Problems with the /etc/utmp File in AIX 4


About this document
The w command reports incorrect idle time
Indicators of utmp corruption
Problem: uptime greater than 8000 days
who or w show users logged in when they are not
How to determine what program caused the corruption
Known problems
How to fix the utmp file

About this document

The /etc/utmp file is used by the who,w and uptime commands to display when the system was last booted and who is currently logged in. This document describes possible solutions for a corrupted utmp file and is applicable to AIX Version 4.

The w command reports incorrect idle time

If the w command shows idle time greater than the uptime of the system, install the latest level of fileset bos.rte.misc_cmds. See the section "Fixes/problems" below.

Indicators of utmp corruption

Corruption of the utmp file shows up in two ways:

  1. The uptime and w commands show a time greater than 8000 days since the system was last booted.
  2. Users are shown as still logged in when in fact they are not.

Both types of corruption have many causes because both AIX commands and third party applications write to the utmp file.

Problem: uptime greater than 8000 days

If record number 0 is overwritten by anyone (normally a third party program), the uptime shows up as greater than 8000 days.


To correct the invalid boot time you must reboot the system. The utmp file is recreated with each boot.

To attempt to discover who or what overwrote the first entry in the file, use the following command to create a readable version of the utmp file and look at record 0:

NOTE: The fwtmp command must first be installed. For AIX Version 4, install bos.acct.

/usr/sbin/acct/fwtmp < /etc/utmp  >/tmp/out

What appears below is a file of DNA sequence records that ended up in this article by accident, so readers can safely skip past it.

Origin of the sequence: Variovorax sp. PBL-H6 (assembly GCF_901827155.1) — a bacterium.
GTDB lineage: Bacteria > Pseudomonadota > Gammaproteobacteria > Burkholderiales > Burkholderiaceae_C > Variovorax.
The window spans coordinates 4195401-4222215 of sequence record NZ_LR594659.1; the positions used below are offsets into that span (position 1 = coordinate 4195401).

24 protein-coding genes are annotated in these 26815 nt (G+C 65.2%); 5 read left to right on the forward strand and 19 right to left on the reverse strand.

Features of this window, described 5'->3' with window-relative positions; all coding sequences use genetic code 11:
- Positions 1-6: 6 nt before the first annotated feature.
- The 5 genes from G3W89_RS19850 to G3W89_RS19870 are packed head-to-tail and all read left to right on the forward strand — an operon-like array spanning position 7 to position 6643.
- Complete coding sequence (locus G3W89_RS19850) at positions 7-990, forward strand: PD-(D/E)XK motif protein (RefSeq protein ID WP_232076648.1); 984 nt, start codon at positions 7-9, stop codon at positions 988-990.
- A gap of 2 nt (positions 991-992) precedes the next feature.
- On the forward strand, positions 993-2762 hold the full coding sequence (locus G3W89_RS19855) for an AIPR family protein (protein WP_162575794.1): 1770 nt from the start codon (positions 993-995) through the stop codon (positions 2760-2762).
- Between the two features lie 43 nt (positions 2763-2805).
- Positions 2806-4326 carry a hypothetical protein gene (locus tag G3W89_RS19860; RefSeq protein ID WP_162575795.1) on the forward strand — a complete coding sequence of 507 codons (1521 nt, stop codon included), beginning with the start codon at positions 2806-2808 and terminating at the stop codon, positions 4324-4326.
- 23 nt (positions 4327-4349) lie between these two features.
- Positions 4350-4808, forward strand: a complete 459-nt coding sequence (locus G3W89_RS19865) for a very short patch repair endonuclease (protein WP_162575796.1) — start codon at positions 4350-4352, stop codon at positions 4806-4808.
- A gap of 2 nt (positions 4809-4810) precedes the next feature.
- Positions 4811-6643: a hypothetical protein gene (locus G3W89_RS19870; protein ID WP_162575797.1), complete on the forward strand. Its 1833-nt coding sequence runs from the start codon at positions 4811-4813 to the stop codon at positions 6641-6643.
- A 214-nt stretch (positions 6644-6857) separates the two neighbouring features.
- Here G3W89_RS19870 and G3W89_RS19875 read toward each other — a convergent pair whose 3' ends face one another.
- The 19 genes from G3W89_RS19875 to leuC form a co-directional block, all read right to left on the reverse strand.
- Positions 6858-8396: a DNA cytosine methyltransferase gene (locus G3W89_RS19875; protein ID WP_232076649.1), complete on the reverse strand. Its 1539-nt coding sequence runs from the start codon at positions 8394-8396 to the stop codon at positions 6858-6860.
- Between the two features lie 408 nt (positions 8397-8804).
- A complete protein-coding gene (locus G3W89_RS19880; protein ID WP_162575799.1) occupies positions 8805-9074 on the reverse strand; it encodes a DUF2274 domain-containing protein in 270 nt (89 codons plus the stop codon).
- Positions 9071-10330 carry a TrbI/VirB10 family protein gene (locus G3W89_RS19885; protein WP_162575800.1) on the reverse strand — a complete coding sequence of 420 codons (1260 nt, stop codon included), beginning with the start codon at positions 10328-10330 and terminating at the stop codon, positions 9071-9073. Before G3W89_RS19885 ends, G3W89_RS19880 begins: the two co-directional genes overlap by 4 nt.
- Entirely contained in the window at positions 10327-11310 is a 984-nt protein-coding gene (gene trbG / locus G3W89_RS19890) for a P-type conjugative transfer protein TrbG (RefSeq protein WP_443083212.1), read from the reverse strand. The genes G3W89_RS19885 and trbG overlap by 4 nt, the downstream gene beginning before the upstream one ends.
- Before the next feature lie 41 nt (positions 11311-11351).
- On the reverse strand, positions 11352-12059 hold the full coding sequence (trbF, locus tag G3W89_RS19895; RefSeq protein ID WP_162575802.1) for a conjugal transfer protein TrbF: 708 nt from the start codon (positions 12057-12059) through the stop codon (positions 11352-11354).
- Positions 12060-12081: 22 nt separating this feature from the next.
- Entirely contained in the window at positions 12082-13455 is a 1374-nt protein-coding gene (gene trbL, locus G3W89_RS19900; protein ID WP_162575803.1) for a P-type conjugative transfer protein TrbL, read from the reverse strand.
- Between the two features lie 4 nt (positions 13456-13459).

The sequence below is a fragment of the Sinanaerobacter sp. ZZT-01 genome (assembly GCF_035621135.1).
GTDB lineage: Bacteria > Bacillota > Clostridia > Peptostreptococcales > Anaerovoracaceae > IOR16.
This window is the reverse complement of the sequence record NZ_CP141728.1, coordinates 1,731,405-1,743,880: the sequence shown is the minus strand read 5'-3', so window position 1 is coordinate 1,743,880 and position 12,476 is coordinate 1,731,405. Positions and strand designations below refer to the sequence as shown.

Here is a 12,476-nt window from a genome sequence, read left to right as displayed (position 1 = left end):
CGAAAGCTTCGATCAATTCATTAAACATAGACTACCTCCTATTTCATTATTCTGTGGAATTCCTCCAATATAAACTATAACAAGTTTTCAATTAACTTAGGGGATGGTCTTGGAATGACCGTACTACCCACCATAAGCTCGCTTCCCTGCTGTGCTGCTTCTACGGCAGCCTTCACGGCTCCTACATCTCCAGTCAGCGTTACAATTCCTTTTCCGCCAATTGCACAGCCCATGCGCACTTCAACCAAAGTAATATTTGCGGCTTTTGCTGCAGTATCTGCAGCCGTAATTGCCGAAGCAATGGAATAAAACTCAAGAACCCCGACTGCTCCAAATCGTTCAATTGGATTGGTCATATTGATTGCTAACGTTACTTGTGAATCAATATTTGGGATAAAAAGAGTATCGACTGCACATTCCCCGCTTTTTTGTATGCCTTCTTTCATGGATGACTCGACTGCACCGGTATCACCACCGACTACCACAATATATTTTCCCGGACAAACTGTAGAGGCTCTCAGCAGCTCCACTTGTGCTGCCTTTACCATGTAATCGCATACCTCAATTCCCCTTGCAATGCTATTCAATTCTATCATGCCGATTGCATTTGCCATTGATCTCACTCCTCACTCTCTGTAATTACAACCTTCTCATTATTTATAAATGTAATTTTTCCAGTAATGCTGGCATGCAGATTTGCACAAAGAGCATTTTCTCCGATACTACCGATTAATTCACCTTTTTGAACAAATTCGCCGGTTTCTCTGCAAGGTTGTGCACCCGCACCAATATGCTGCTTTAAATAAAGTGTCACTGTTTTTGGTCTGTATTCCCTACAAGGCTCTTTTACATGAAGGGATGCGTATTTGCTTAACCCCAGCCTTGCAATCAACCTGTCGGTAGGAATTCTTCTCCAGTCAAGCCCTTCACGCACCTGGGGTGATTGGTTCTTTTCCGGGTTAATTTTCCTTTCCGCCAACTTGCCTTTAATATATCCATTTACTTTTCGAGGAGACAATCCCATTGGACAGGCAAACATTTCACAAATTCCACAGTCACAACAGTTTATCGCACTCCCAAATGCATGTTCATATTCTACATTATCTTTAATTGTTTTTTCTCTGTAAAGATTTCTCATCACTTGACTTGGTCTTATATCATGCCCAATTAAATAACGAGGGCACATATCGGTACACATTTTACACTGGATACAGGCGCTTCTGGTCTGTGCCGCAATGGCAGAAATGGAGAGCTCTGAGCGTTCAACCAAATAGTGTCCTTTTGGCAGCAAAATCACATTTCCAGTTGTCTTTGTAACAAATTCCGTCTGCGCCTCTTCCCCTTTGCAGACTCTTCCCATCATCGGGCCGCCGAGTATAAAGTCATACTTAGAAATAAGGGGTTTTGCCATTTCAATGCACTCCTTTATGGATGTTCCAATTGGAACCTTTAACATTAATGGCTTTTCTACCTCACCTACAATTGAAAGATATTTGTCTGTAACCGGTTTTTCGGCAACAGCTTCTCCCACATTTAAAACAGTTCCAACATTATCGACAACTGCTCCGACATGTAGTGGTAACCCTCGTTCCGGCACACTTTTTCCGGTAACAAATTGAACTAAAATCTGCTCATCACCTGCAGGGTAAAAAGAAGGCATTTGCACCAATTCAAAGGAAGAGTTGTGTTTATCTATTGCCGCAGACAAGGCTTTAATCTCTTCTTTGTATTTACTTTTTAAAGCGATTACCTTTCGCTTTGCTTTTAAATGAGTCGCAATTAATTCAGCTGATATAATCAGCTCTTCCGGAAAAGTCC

A valid entry looks something like this:

system boot 0 2 0000 0000 818538505 Sat Dec 9 13:48:25 CST 1995

Instead of the system boot entry, you will probably find an entry like:

jones pts/2 19193 7 0000 0000 818683926 Mon Dec 11 06:12:06 CST 1995

This output means that the time stamp was corrupted by whatever program jones on pts/2 used to login. A program should never overwrite the first two entries in the utmp file. You would have to talk with jones to see what he did. This is almost always caused by a third party program that is incorrectly writing to the utmp file or a corrupted file system where the data is invalid.

who or w show users logged in when they are not

When a user logs into the system, the /usr/sbin/getty program writes an entry in /etc/utmp like:

AIX Version 4
sandy pts/23 pts/23 7 42300 0000 0000 818973357
[more data...]
 *                             *
Field #1 = user's name
Field #2 = /etc/inittab id
Field #3 = tty used to login  on
Field #4 = type of entry
Field #5 = PID (process id)

The types of entries can be seen by examining the /usr/include/utmp.h file under ut_type. Type 7 is a USER_PROCESS.

When a user logs out, it is the responsibility of the last process running to update the entry in the utmp file. After a logout, the entry should look like:

AIX Version 4:
pts/23 pts/23 8 42300 0000 0000 818973357
[more data...]
*              *

The user name is erased and the state is changed from 7 to 8 (DEAD_PROCESS).

The who command will only show entries that are in state 7.

How to determine what program caused the corruption

  1. Set up auditing on writes to the utmp file.